Travis Alabanza’s play Overflow at the Bush Theatre is both tender in its empathy for the different kinds of trans experience and passionately angry about prejudice.
New play Rust at the Bush, about an extramarital affair, is short but emotionally truthful and invigorating.
Caryl Phillips’ 1980 Windrush classic Strange Fruit is a bit too masculinist and verbose, and poorly staged.
Poetic two-hander The Half God of Rainfall combines epic myth, family relationships and gender politics in an exciting evening.
Old and new collide in Wendy & Peter Pan, a beautifully staged Lyceum Christmas production that combines originality with fidelity to the spirit of a much-loved classic.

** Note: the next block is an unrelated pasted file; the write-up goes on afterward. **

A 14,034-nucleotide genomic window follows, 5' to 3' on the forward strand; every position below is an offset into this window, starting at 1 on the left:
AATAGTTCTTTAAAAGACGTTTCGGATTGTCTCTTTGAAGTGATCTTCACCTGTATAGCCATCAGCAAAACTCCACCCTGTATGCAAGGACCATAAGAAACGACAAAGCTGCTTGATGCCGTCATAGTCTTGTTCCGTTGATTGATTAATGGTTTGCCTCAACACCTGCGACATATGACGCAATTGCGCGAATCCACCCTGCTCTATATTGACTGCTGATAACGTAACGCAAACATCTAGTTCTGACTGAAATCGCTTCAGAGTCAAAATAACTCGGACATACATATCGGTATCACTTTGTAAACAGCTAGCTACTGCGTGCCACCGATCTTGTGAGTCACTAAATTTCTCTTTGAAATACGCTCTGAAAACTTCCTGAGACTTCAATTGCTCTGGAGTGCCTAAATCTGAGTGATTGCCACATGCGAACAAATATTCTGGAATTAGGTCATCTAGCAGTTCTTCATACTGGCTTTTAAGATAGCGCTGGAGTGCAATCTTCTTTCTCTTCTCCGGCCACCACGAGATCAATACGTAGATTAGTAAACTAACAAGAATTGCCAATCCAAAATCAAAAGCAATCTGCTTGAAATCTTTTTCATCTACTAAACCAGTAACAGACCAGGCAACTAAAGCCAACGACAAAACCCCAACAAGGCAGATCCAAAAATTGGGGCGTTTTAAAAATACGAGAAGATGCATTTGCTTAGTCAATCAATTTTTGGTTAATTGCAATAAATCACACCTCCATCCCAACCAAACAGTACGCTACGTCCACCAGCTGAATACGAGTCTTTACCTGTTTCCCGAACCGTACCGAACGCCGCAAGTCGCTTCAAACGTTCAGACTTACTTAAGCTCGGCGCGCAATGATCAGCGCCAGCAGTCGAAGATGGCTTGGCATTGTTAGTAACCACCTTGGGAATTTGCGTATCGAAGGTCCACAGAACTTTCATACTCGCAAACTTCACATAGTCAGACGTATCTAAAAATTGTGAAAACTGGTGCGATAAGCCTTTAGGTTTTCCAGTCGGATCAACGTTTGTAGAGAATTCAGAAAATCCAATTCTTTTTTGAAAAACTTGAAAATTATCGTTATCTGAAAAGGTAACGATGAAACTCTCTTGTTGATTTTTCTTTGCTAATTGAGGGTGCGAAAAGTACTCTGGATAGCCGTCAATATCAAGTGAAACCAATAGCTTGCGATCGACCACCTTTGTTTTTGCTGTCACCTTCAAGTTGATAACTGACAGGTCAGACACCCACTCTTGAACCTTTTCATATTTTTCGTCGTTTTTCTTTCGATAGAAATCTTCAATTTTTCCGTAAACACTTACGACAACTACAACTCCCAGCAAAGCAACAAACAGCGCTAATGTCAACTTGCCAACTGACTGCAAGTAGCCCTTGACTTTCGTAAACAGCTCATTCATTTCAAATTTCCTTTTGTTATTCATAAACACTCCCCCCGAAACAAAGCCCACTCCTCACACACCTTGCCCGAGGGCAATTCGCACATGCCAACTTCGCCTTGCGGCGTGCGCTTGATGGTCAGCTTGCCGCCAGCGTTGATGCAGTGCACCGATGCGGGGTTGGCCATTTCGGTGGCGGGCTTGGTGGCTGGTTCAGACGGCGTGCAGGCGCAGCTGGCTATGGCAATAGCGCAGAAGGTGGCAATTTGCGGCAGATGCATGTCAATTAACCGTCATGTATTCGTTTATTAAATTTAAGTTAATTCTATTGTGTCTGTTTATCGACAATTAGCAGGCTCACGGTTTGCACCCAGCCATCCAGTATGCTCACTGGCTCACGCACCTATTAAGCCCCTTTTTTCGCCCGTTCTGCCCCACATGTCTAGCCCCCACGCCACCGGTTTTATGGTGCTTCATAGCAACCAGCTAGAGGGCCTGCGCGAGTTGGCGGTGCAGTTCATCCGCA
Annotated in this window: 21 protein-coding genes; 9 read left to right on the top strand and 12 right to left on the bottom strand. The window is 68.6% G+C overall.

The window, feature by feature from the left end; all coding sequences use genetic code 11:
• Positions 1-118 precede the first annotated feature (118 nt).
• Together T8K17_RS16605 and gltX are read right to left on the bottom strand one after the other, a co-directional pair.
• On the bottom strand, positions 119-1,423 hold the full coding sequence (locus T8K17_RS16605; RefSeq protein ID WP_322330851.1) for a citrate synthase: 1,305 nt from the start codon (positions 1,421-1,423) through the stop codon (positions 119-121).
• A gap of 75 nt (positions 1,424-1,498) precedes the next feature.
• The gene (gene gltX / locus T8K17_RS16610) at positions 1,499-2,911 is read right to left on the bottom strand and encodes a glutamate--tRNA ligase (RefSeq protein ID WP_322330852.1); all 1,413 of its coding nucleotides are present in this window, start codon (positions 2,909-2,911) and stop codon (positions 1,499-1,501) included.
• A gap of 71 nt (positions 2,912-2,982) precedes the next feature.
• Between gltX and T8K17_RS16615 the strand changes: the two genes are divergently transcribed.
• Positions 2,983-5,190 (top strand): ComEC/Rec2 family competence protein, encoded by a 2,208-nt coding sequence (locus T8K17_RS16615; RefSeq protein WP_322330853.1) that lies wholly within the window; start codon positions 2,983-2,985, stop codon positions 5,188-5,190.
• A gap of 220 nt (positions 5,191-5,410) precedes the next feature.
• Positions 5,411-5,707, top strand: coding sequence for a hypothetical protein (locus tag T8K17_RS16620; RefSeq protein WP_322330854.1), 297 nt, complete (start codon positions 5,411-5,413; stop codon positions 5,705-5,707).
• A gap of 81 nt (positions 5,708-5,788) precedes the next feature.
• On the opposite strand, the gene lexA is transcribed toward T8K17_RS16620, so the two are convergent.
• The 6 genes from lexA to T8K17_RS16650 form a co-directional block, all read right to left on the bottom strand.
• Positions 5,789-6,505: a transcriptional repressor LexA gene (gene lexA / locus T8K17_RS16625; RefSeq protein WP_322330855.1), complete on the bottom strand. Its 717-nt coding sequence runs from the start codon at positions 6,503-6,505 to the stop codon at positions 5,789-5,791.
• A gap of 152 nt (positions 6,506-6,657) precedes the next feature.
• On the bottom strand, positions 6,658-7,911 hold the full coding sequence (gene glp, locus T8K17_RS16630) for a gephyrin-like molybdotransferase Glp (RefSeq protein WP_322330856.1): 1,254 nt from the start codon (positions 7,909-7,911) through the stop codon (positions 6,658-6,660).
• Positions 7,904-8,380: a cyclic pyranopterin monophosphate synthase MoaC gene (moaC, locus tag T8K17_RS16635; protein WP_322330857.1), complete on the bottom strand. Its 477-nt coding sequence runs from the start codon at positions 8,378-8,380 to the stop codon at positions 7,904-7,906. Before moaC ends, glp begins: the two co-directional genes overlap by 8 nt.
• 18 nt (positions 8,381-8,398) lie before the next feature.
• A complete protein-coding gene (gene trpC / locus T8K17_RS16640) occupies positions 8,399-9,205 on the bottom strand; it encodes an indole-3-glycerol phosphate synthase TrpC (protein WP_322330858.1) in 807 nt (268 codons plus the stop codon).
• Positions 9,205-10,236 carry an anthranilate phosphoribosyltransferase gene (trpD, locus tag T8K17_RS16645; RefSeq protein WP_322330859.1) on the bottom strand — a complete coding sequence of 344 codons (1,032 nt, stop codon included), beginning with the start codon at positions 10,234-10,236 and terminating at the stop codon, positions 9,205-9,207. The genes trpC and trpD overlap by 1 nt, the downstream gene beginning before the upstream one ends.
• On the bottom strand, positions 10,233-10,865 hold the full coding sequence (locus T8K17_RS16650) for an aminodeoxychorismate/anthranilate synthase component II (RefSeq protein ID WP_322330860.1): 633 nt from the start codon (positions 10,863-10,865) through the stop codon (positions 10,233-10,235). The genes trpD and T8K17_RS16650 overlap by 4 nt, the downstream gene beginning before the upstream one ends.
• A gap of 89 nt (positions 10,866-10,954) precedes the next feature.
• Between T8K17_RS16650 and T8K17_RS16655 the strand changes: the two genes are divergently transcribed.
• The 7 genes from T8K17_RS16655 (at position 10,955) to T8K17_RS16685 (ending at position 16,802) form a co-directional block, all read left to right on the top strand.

Although the temptation might be to dismiss Buggy Baby as an oddity, that would be a mistake. Both the originality of the writing, its rapidity, its mix of the mundane and the surreal, and the explosive excitement of the staging suggest a fertile way forward for British new writing.
Uma Thurman’s starring role in Kill Bill clearly provides inspiration for the latter part of Nir Paldi’s Bucket List – a hit-list for daughter Milagros to use when hunting down those indirectly responsible for killing her mother Maria.